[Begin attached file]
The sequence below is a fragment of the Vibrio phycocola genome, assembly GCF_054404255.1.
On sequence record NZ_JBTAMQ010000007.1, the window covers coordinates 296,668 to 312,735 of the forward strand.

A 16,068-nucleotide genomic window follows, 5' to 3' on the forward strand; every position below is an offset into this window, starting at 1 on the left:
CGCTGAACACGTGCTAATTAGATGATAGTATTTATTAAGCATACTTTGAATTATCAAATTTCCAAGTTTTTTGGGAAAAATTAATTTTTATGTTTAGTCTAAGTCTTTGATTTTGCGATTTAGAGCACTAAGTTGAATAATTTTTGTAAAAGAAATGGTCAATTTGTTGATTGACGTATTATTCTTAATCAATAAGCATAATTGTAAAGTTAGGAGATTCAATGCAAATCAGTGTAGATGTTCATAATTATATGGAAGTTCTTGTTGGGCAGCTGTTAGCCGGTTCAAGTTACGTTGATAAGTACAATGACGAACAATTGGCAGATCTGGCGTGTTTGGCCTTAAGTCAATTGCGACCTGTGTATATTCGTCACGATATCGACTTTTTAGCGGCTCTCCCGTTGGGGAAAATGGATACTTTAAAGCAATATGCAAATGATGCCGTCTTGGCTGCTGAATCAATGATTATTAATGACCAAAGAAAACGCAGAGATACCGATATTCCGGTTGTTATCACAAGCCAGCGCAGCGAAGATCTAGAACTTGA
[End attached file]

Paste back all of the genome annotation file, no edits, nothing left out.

The sequence below is a fragment of the Vibrio phycocola genome, assembly GCF_054404255.1.
On sequence record NZ_JBTAMQ010000007.1, the window covers coordinates 296,668 to 312,735 of the forward strand.

A 16,068-nucleotide genomic window follows, 5' to 3' on the forward strand; every position below is an offset into this window, starting at 1 on the left:
CGCTGAACACGTGCTAATTAGATGATAGTATTTATTAAGCATACTTTGAATTATCAAATTTCCAAGTTTTTTGGGAAAAATTAATTTTTATGTTTAGTCTAAGTCTTTGATTTTGCGATTTAGAGCACTAAGTTGAATAATTTTTGTAAAAGAAATGGTCAATTTGTTGATTGACGTATTATTCTTAATCAATAAGCATAATTGTAAAGTTAGGAGATTCAATGCAAATCAGTGTAGATGTTCATAATTATATGGAAGTTCTTGTTGGGCAGCTGTTAGCCGGTTCAAGTTACGTTGATAAGTACAATGACGAACAATTGGCAGATCTGGCGTGTTTGGCCTTAAGTCAATTGCGACCTGTGTATATTCGTCACGATATCGACTTTTTAGCGGCTCTCCCGTTGGGGAAAATGGATACTTTAAAGCAATATGCAAATGATGCCGTCTTGGCTGCTGAATCAATGATTATTAATGACCAAAGAAAACGCAGAGATACCGATATTCCGGTTGTTATCACAAGCCAGCGCAGCGAAGATCTAGAACTTGA